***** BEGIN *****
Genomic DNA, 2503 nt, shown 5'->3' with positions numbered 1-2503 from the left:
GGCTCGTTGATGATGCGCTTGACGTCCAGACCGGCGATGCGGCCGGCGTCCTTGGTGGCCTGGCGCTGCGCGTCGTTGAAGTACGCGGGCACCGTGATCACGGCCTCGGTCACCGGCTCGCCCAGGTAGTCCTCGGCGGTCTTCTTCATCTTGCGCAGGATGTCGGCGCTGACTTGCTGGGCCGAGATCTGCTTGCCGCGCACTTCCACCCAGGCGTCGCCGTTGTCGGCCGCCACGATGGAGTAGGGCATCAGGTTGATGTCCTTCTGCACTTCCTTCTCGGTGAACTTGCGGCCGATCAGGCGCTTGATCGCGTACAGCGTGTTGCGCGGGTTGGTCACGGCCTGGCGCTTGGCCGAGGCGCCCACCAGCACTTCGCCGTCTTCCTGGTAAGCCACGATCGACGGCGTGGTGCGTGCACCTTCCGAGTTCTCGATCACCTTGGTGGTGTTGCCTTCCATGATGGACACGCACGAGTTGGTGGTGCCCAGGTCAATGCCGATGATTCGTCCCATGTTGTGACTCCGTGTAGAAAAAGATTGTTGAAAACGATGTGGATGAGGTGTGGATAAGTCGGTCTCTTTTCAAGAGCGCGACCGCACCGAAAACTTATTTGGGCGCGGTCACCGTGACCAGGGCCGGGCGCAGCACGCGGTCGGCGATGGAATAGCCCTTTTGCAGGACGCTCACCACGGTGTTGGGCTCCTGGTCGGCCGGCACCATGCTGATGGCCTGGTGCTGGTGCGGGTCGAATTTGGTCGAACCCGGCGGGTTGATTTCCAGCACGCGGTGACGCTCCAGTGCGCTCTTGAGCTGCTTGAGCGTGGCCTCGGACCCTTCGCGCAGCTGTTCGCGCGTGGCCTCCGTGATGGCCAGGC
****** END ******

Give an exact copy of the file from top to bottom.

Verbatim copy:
Genomic DNA, 2503 nt, shown 5'->3' with positions numbered 1-2503 from the left:
GGCTCGTTGATGATGCGCTTGACGTCCAGACCGGCGATGCGGCCGGCGTCCTTGGTGGCCTGGCGCTGCGCGTCGTTGAAGTACGCGGGCACCGTGATCACGGCCTCGGTCACCGGCTCGCCCAGGTAGTCCTCGGCGGTCTTCTTCATCTTGCGCAGGATGTCGGCGCTGACTTGCTGGGCCGAGATCTGCTTGCCGCGCACTTCCACCCAGGCGTCGCCGTTGTCGGCCGCCACGATGGAGTAGGGCATCAGGTTGATGTCCTTCTGCACTTCCTTCTCGGTGAACTTGCGGCCGATCAGGCGCTTGATCGCGTACAGCGTGTTGCGCGGGTTGGTCACGGCCTGGCGCTTGGCCGAGGCGCCCACCAGCACTTCGCCGTCTTCCTGGTAAGCCACGATCGACGGCGTGGTGCGTGCACCTTCCGAGTTCTCGATCACCTTGGTGGTGTTGCCTTCCATGATGGACACGCACGAGTTGGTGGTGCCCAGGTCAATGCCGATGATTCGTCCCATGTTGTGACTCCGTGTAGAAAAAGATTGTTGAAAACGATGTGGATGAGGTGTGGATAAGTCGGTCTCTTTTCAAGAGCGCGACCGCACCGAAAACTTATTTGGGCGCGGTCACCGTGACCAGGGCCGGGCGCAGCACGCGGTCGGCGATGGAATAGCCCTTTTGCAGGACGCTCACCACGGTGTTGGGCTCCTGGTCGGCCGGCACCATGCTGATGGCCTGGTGCTGGTGCGGGTCGAATTTGGTCGAACCCGGCGGGTTGATTTCCAGCACGCGGTGACGCTCCAGTGCGCTCTTGAGCTGCTTGAGCGTGGCCTCGGACCCTTCGCGCAGCTGTTCGCGCGTGGCCTCCGTGATGGCCAGGC